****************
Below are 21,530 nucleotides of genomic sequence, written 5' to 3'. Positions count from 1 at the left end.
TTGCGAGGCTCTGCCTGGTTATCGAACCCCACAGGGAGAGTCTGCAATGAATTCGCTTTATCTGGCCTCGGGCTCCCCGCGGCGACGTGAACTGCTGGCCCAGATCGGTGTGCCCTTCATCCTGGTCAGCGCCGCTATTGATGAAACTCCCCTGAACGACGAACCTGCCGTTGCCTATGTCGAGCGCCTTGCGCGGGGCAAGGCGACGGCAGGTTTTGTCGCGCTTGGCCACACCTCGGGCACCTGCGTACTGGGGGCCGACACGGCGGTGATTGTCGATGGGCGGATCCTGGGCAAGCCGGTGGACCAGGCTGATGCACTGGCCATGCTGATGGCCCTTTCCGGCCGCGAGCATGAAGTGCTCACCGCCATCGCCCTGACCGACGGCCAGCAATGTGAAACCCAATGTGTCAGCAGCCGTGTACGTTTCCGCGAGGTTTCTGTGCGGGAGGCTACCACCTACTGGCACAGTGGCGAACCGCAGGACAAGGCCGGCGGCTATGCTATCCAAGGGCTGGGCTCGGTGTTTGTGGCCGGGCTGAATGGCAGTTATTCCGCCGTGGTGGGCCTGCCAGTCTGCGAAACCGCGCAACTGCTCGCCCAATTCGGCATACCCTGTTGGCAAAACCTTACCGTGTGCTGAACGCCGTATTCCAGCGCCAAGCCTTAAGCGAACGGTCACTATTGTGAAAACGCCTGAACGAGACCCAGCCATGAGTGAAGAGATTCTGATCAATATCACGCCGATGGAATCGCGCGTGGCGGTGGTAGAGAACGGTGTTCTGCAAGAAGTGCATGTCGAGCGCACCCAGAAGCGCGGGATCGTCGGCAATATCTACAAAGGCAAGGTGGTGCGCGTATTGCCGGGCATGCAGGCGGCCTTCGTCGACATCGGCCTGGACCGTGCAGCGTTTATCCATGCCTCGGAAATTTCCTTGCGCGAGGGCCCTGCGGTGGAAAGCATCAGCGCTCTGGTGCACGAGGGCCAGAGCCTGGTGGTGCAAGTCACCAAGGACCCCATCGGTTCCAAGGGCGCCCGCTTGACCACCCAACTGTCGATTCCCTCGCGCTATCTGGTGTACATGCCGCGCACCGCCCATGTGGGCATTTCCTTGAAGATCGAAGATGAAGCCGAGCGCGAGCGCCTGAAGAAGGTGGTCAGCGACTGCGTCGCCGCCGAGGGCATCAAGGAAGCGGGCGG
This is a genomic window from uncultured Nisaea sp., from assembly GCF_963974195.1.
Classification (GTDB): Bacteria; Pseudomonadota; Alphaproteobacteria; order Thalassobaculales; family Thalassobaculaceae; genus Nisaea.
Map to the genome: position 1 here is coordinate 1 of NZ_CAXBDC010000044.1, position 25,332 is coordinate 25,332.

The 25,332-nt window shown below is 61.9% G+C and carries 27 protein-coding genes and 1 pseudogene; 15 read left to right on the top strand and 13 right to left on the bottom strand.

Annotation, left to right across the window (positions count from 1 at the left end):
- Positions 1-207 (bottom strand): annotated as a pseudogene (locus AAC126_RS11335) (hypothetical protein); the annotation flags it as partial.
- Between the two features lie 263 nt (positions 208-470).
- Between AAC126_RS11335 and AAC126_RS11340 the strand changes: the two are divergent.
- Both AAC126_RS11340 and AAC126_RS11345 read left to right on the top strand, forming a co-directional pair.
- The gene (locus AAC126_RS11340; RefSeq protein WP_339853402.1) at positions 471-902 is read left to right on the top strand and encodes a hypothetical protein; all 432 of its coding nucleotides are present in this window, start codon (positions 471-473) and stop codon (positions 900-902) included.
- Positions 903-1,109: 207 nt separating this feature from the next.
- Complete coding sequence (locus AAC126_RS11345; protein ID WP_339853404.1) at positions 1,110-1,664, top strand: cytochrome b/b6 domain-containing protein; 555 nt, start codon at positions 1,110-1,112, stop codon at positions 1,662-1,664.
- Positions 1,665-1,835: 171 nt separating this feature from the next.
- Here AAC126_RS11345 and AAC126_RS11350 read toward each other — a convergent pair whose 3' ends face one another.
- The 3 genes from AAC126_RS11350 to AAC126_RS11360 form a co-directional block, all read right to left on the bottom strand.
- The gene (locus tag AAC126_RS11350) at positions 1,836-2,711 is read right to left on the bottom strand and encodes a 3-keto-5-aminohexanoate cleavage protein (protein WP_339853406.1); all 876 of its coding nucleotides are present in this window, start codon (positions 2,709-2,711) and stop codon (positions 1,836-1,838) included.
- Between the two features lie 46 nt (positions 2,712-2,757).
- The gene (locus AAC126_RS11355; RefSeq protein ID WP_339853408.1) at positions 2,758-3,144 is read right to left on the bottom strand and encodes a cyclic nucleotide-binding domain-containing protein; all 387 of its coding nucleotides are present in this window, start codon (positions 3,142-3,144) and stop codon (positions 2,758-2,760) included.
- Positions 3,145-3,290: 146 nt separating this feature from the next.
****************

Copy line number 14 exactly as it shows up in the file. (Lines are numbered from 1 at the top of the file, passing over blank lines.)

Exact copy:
- Complete coding sequence (locus AAC126_RS11345; protein ID WP_339853404.1) at positions 1,110-1,664, top strand: cytochrome b/b6 domain-containing protein; 555 nt, start codon at positions 1,110-1,112, stop codon at positions 1,662-1,664.